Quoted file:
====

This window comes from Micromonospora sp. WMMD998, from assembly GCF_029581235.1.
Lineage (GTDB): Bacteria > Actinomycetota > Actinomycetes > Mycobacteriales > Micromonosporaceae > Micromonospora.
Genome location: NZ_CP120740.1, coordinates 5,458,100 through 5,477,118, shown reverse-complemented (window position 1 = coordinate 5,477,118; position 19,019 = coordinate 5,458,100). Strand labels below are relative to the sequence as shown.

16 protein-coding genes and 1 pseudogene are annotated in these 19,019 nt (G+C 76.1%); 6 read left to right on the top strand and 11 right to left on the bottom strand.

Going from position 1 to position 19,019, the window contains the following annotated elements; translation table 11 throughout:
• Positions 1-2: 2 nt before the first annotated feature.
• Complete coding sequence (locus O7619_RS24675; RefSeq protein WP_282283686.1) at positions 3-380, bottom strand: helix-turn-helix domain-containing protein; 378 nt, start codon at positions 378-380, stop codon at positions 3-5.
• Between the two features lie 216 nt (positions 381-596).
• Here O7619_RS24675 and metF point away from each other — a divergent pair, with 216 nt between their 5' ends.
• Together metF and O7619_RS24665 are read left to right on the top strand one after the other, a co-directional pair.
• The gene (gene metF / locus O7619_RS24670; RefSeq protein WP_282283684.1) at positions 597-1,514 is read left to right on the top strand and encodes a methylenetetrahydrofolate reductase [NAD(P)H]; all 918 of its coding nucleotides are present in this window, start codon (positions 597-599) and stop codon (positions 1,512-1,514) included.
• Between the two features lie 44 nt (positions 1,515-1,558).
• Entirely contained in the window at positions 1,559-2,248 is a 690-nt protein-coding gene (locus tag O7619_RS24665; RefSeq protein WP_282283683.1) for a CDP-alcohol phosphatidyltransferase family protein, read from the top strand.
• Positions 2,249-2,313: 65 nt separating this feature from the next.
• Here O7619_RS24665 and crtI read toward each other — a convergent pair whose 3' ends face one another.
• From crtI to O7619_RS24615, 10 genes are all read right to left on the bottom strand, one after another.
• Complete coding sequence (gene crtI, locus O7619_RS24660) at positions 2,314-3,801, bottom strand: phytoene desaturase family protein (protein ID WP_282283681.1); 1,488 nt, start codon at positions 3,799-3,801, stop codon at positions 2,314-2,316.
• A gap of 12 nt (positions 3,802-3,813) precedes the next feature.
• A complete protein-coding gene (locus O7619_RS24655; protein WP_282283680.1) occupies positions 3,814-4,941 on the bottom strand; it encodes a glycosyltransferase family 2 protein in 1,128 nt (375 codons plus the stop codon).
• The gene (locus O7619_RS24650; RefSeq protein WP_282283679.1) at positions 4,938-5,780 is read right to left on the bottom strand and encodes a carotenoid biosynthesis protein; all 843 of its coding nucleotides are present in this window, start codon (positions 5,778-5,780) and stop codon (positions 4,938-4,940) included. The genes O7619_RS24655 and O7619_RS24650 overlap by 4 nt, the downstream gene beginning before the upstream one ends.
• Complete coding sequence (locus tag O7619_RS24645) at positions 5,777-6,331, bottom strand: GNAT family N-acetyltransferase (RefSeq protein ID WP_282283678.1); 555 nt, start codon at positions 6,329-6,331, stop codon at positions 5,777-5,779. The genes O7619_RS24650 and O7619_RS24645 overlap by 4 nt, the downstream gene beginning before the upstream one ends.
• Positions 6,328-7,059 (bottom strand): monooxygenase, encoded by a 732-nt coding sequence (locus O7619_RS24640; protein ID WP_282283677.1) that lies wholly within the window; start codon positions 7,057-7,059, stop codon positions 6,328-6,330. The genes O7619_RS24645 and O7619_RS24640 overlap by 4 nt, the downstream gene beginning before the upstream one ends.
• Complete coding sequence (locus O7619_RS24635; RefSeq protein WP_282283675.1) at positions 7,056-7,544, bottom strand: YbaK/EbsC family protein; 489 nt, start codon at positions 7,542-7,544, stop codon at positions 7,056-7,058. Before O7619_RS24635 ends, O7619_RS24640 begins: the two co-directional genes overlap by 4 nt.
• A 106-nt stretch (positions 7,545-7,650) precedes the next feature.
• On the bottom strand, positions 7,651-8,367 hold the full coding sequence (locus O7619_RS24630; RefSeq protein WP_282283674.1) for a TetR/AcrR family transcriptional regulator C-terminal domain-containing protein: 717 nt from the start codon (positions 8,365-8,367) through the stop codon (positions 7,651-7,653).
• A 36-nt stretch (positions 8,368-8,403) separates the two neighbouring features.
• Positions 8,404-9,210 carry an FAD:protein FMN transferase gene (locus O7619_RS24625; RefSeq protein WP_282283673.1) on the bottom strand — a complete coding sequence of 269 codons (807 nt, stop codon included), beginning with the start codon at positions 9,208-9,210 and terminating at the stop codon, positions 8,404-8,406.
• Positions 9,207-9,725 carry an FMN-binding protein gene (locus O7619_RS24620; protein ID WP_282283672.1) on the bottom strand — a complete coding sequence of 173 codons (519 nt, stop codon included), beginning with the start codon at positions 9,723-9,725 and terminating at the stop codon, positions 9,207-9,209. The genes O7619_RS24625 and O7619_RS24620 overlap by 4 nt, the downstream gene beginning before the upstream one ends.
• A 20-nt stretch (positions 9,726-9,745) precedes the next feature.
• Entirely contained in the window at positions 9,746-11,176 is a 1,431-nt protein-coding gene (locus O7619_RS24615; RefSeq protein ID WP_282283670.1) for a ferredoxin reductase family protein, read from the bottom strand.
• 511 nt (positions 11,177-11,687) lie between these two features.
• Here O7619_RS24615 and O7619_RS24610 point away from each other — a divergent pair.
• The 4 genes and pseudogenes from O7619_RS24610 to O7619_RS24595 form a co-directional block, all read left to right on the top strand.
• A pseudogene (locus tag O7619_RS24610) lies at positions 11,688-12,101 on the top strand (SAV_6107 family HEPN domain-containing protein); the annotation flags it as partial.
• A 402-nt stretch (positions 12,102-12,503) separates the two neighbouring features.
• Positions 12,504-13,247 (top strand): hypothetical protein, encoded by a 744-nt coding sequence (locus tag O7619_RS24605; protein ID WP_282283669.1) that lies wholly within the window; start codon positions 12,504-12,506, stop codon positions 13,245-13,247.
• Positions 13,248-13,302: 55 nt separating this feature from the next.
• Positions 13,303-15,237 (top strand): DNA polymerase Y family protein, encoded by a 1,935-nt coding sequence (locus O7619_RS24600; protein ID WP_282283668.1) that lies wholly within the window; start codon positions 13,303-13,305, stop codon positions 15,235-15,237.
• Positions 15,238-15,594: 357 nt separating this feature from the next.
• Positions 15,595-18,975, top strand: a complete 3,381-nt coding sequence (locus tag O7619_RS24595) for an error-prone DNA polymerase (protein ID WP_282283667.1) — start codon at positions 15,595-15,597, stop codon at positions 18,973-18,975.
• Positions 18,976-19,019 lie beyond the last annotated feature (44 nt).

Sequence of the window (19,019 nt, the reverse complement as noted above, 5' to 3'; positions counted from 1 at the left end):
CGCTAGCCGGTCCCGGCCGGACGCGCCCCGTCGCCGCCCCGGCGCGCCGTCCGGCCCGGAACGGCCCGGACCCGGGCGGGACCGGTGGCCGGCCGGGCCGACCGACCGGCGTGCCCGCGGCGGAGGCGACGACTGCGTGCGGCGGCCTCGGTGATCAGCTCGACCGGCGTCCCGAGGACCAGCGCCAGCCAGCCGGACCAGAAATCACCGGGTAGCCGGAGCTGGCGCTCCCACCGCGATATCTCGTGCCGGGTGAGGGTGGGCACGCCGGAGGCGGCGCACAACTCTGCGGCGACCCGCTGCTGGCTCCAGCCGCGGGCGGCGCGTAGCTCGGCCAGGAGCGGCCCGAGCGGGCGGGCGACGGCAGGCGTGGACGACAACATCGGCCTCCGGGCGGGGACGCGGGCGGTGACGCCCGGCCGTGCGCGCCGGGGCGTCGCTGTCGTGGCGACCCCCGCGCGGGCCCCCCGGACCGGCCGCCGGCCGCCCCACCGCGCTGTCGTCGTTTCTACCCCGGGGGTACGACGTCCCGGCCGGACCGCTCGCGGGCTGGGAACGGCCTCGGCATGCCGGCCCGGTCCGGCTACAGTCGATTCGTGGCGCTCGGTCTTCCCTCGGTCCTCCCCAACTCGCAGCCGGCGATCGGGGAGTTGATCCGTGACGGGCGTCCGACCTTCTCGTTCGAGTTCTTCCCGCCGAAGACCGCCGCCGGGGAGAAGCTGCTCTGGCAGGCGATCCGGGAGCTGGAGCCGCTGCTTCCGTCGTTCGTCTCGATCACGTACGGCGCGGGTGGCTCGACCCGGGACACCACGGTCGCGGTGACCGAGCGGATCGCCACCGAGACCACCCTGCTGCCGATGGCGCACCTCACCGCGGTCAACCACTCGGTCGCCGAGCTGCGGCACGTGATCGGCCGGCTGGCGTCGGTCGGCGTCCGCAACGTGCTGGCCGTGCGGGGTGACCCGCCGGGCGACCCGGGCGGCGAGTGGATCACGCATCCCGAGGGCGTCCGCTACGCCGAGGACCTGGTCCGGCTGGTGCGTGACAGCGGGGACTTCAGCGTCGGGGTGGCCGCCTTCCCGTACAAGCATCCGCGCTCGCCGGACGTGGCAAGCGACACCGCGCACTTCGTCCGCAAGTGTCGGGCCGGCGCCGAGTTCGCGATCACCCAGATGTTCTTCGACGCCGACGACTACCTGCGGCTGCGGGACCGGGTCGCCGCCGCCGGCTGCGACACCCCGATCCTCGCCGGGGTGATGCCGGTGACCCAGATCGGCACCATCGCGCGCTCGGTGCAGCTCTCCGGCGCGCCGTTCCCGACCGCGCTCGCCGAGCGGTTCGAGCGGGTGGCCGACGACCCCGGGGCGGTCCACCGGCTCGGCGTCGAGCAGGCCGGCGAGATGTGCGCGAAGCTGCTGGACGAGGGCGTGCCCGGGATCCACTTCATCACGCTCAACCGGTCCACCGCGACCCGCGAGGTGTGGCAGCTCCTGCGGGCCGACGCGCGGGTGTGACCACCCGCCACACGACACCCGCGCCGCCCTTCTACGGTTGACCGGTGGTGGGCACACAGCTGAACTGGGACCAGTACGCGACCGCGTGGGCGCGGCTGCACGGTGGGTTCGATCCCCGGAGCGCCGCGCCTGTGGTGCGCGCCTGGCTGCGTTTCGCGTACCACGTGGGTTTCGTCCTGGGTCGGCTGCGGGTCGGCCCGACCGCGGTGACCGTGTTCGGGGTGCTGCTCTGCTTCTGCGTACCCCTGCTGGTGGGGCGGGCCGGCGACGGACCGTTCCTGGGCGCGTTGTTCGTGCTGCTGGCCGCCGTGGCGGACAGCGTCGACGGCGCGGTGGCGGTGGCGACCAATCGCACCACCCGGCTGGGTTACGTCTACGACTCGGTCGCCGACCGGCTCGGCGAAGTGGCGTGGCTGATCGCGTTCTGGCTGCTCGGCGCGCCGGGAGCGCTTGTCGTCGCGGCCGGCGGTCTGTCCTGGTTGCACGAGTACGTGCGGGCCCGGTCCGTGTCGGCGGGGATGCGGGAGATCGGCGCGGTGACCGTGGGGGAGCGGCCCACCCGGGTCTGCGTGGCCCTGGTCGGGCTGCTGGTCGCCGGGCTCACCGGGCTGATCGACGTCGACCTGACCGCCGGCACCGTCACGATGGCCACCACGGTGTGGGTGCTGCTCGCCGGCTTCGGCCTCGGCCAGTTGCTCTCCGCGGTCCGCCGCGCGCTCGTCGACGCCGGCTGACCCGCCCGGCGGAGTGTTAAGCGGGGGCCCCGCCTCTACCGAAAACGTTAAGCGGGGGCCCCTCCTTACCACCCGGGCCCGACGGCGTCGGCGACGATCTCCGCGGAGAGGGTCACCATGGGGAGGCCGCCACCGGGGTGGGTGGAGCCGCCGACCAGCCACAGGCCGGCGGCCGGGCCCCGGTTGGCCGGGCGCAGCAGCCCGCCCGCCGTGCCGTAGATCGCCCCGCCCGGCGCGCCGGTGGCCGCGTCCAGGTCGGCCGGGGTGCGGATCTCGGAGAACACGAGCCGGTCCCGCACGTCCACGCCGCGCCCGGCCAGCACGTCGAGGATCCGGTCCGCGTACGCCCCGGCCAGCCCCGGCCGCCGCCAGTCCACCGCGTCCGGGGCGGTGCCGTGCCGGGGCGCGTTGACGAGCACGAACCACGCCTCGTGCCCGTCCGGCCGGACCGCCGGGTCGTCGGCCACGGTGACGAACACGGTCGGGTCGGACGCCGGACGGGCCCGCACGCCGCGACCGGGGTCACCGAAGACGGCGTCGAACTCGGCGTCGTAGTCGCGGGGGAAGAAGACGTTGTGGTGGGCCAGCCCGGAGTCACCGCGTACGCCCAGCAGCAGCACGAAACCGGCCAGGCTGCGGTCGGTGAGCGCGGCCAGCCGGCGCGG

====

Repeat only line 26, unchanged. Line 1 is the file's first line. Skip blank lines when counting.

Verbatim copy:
• A 36-nt stretch (positions 8,368-8,403) separates the two neighbouring features.